Cancer vaccines: a newer front of immunotherapy

Sonia Puri, Naveen Krishan Goel, Veenal Chadha, Praizy Bhandari


Vaccines have been used as a promising instrument over the years to combat the dreadful communicable diseases. But now owing to epidemiological transition as the burden of non-communicable diseases has increased, efforts are now being made globally to use this weapon for non-communicable diseases like cancer. Cancer vaccines belong to a class of substances known as “biological response modifiers”. These work by stimulating or restoring the immune system’s ability to fight infections and disease. There are two broad types of cancer vaccines: Preventive (or prophylactic) vaccines and Treatment or therapeutic vaccines. Cancer treatment vaccines are made up of cancer cells, parts of cells or pure antigens. Sometimes a patient’s own immune cells are removed and exposed to these substances in the lab to create the vaccine.  Cancer treatment vaccines differ from the vaccines that work against viruses. These vaccines try to get the immune system to mount an attack against cancer cells in the body. Instead of preventing disease, they are meant to get the immune system to attack a disease that already exists. Preventive vaccines are intended to prevent cancer from developing in healthy people.  And in fact, many evidence-based studies have proven the decrease in morbidity and mortality in various cancers by usage of some of the vaccines like cervical cancer vaccine etc. The biggest challenges currently facing preventive anti-cancer vaccines are clinical, social, and economic in nature.  This article is an effort to   highlight the advances in various cancer vaccines, so done, to use them on preventive and therapeutic front.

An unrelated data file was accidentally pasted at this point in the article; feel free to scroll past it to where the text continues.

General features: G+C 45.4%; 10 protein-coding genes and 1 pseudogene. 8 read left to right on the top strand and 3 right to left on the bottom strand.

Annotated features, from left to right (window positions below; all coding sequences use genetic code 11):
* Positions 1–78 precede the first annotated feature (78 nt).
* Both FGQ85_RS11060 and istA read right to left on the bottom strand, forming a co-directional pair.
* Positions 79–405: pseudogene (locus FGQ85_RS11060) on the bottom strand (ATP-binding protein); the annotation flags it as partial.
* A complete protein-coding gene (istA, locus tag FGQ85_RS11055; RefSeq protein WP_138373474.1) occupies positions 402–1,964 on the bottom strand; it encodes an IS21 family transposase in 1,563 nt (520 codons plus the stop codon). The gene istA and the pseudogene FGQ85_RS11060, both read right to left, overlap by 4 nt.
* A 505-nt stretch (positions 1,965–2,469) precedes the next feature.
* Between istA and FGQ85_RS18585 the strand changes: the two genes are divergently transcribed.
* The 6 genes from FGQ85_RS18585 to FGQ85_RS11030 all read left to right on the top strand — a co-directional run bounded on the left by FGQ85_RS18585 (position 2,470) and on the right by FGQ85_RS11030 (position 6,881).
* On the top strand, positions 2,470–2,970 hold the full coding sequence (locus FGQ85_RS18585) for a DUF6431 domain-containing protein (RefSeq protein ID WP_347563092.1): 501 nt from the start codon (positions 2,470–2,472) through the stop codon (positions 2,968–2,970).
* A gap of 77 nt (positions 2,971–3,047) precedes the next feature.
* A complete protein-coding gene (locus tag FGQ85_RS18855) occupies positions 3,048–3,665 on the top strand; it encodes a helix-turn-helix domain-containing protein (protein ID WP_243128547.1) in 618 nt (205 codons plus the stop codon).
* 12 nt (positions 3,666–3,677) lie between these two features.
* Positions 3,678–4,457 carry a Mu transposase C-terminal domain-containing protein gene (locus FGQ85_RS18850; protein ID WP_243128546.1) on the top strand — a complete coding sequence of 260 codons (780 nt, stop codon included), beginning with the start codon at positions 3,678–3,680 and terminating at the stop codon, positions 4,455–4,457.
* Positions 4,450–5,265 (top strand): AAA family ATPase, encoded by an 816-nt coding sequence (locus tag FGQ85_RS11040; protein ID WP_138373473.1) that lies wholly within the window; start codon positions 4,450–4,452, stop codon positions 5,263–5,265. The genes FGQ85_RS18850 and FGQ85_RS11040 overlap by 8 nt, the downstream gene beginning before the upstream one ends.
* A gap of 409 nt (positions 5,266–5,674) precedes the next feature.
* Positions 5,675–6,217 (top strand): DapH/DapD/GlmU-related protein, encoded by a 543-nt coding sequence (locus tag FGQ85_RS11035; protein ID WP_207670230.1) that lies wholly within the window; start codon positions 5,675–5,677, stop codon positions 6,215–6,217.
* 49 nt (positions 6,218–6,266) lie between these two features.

Immunotherapy, Preventive, Vaccines, Therapeutic

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